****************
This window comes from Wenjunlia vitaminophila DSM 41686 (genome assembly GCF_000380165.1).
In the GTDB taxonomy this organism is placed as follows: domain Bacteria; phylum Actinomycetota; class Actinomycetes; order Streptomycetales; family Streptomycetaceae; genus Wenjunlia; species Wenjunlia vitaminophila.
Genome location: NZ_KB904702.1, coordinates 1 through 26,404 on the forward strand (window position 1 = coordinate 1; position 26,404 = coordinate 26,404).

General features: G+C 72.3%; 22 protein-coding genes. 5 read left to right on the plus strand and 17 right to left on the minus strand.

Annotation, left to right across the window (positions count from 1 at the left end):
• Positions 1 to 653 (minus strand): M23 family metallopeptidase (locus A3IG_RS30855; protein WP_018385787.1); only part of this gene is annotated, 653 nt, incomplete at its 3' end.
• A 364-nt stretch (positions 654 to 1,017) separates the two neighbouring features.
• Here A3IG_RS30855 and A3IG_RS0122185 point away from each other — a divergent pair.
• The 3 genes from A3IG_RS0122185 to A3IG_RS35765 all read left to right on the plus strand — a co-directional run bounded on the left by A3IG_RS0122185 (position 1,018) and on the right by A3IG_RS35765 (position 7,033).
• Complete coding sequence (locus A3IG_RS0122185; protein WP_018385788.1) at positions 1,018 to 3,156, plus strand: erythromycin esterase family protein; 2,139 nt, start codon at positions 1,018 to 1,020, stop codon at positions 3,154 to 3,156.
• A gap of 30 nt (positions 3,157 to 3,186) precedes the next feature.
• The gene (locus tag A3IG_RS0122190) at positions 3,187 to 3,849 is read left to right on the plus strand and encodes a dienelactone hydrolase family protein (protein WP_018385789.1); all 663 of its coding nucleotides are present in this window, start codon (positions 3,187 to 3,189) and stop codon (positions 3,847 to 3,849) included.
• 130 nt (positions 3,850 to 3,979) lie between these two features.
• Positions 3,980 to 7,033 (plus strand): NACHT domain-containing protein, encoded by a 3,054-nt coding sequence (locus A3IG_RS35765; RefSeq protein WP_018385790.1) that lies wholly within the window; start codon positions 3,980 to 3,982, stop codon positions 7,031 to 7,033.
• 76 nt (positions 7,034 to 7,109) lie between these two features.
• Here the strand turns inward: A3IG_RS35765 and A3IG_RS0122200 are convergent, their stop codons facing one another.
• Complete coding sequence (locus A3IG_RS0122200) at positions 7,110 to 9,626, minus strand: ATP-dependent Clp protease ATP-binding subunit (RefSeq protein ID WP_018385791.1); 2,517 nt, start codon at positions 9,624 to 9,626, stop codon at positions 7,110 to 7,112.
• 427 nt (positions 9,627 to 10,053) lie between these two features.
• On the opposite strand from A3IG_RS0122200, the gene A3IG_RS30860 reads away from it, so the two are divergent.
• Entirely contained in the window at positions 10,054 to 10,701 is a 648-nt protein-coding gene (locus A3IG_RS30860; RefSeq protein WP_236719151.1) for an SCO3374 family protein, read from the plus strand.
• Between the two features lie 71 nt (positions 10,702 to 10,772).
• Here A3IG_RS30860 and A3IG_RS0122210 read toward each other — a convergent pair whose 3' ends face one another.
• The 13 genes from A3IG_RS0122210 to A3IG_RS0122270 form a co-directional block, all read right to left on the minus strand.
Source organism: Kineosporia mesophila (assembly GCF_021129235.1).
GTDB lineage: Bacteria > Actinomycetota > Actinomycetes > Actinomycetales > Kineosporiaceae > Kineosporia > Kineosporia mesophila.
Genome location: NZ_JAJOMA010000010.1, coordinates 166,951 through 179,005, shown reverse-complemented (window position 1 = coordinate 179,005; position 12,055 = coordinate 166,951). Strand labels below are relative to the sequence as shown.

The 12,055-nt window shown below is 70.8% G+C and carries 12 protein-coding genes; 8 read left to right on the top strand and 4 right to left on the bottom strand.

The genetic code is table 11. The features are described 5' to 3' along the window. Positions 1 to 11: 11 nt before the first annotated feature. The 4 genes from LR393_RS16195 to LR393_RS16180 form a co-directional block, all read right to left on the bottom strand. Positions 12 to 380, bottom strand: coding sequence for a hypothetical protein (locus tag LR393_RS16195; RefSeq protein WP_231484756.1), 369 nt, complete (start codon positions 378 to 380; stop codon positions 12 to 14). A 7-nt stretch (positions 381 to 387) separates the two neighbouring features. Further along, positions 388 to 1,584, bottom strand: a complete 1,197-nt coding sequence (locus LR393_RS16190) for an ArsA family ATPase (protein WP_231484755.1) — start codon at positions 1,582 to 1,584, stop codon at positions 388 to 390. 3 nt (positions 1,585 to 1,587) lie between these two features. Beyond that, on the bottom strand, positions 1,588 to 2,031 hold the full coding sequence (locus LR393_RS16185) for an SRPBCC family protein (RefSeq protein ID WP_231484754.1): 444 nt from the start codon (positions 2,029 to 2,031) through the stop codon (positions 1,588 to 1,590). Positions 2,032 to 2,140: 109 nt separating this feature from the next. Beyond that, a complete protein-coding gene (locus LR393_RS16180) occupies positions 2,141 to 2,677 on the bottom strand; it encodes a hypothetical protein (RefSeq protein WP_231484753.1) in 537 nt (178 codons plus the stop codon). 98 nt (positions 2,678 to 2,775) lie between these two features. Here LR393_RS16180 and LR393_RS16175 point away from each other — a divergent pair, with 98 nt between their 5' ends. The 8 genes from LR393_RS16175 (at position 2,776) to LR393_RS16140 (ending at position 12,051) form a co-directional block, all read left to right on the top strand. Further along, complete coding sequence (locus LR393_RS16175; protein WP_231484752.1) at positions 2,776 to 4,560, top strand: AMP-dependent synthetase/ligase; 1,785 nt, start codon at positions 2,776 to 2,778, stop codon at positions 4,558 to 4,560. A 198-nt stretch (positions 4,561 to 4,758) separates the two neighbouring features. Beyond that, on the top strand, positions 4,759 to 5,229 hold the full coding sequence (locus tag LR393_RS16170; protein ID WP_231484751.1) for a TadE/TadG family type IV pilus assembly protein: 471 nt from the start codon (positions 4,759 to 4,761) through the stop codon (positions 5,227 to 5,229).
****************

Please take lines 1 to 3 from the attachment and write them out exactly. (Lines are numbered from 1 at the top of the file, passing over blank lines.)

This window comes from Wenjunlia vitaminophila DSM 41686 (genome assembly GCF_000380165.1).
In the GTDB taxonomy this organism is placed as follows: domain Bacteria; phylum Actinomycetota; class Actinomycetes; order Streptomycetales; family Streptomycetaceae; genus Wenjunlia; species Wenjunlia vitaminophila.
Genome location: NZ_KB904702.1, coordinates 1 through 26,404 on the forward strand (window position 1 = coordinate 1; position 26,404 = coordinate 26,404).